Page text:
OnMedia: The changing of the guard at ABC News
While Charlie Gibson's departure from ABC "World News" after this evening's newscast is getting some attention, along with his replacement by Diane Sawyer, this just isn't the big deal it would have been a few years ago.
Obviously, audiences have been declining for decades.
The three network newscasts still regularly pull in more than 20 million viewers each night. In 1980, before the launch of cable news alternatives and the Internet, that number was 52 million. Roughly a million viewers stop watching every year.
The cable news alternative makes it unnecessary to wait for 5:30 each evening to find out what's going on.
Probably the most interesting part of Sawyer's move into the anchor chair is the lack of comment about her gender. Katie Couric's move to CBS three years ago absorbed all that chatter.
Instead, there's been a lot of talk about George Stephanopoulos' move into Sawyer's "GMA" job. Can he soften enough for the morning job?
Of course, it's far too early to come to a conclusion. But I'm willing to bet on Stephanopoulos' ability to adapt. There was talk that he couldn't make the transition from an insider in the Bill Clinton administration to the world of Sunday morning political talking heads.
He's done that well, and there's no reason he can't show a different side in the mornings.
Gibson signs off at 5:30 this evening on Channel 12.
Sawyer signs on at 5:30 p.m. Monday.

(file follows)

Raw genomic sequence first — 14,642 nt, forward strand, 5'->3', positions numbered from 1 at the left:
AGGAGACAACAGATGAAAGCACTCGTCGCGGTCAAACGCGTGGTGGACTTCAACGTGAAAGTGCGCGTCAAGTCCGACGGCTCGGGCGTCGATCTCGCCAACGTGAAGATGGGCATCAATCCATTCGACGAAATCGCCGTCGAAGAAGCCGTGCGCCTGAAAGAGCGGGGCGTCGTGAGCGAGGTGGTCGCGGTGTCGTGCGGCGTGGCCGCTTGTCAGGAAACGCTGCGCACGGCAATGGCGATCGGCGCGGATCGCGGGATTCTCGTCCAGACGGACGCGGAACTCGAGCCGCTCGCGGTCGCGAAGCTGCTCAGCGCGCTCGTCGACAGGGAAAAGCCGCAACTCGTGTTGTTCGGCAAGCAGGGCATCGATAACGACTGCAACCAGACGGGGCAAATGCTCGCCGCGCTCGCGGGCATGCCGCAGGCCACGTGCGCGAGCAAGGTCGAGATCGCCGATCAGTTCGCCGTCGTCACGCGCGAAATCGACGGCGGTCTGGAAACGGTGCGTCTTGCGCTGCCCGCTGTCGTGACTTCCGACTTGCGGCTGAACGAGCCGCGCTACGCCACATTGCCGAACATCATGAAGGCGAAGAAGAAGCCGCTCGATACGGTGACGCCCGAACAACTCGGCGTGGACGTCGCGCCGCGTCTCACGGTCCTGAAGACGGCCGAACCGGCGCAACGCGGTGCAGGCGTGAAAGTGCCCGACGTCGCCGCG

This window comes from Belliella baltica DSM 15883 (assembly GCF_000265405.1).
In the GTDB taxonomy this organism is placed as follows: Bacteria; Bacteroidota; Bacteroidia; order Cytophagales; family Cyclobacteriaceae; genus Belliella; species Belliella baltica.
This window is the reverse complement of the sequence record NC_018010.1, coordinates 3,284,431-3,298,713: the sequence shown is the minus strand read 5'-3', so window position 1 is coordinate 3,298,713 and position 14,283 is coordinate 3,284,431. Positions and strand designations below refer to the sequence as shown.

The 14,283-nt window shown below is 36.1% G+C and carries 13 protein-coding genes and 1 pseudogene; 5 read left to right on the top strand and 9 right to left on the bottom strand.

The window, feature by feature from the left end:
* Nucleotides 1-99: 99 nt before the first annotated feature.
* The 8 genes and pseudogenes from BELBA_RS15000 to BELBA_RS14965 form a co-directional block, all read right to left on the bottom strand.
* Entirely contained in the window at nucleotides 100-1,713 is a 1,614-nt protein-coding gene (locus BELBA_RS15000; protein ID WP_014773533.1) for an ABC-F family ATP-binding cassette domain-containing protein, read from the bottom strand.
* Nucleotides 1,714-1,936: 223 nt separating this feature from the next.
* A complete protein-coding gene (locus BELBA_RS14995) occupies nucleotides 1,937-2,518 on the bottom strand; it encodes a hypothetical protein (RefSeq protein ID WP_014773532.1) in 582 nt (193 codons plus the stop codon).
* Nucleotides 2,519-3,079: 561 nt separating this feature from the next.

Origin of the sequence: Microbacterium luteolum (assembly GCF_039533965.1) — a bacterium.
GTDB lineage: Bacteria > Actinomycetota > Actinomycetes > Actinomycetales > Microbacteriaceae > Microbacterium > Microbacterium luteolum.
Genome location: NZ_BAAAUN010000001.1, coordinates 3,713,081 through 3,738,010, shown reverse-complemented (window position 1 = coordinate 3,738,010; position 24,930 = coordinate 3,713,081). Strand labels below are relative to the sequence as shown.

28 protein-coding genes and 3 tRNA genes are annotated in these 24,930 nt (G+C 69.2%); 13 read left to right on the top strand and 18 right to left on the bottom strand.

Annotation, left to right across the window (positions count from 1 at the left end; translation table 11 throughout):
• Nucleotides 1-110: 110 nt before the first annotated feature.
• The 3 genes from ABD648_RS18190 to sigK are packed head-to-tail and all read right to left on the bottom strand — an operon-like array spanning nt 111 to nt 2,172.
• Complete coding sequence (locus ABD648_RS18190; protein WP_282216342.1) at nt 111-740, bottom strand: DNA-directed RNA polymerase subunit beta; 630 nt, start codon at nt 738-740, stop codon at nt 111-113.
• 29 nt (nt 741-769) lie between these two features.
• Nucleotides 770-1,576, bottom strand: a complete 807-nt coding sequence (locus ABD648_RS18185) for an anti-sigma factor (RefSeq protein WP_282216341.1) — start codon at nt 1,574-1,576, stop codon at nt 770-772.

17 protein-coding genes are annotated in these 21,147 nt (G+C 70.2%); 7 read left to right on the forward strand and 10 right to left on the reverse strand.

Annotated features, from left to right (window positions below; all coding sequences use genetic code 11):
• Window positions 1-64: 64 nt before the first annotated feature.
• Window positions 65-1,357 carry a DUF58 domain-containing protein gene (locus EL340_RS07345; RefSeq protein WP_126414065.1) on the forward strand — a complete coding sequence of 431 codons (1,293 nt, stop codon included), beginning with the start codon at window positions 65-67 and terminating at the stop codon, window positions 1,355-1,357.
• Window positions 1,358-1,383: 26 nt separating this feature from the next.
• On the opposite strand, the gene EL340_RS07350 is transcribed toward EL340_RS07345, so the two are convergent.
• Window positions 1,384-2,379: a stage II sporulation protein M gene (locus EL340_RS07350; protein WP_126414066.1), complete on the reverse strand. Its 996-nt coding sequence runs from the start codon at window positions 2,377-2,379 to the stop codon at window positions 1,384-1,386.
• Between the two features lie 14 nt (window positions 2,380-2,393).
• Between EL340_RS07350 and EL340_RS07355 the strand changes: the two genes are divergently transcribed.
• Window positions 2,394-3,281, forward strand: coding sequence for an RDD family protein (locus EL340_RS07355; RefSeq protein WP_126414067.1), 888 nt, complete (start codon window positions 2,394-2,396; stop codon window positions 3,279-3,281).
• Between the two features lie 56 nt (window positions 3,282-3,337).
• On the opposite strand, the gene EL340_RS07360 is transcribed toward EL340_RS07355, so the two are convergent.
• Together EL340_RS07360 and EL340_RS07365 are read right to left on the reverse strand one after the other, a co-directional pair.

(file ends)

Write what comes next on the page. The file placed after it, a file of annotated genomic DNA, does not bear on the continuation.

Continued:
On the radio: Podcaster Phil Cianciola tries for a modern-day take on the old Andy Williams Christmas specials in the holiday edition of his "Philcast" that's set to be posted sometime today at OnMilwaukee.com. He's joined by another former WTMJ-AM (620) voice, Dick Alpert. He was nice enough to let me drop by as well, and take part in the 90-minute extravaganza of holiday chat and music.
- Despite some Internet chatter claiming WQBW-FM (97.3) is on the verge of change, the Clear Channel-owned radio station known as "The Brew" looks pretty secure in its current format.
- WTMJ-AM talker Charlie Sykes has joined the Twitterverse.
- Pandora Media Inc. tells the Wall Street Journal that it's exceeded 40 million registered users this year, doubling the size of the online radio service.
- New York Archbishop Timothy Dolan (remember him?) and Rabbi Harlan J. Wechsler, who both have Sirius/XM satellite radio shows, will get together at 2 p.m. Sunday for an interfaith dialogue on Sirius channels 159 and 102 and XM channels 117 and 155.
A little Christmas interrogation: The weakest of the annual network animated Christmas specials, 1969's "Frosty the Snowman," and its even weaker 1992 sequel, "Frosty Returns," -- at 7 p.m. on Channel 58 -- is about all you'll find tonight on the broadcast channels.
Absent better choices, here's a little bit of Jack Bauer of "24" trying to find out who's naughty and who's nice in this clip.
For the record, the real "24" returns to Fox on Jan. 17.
Agreed, "Frosty" is the weakest of the bunch in retrospect. Never have found a satisfactory explanation as to how a magician's hat could create a sentient, self aware snowman. On the creepy side, you have that Michael Keaton "Jack Frost" movie which is just, well, weird.
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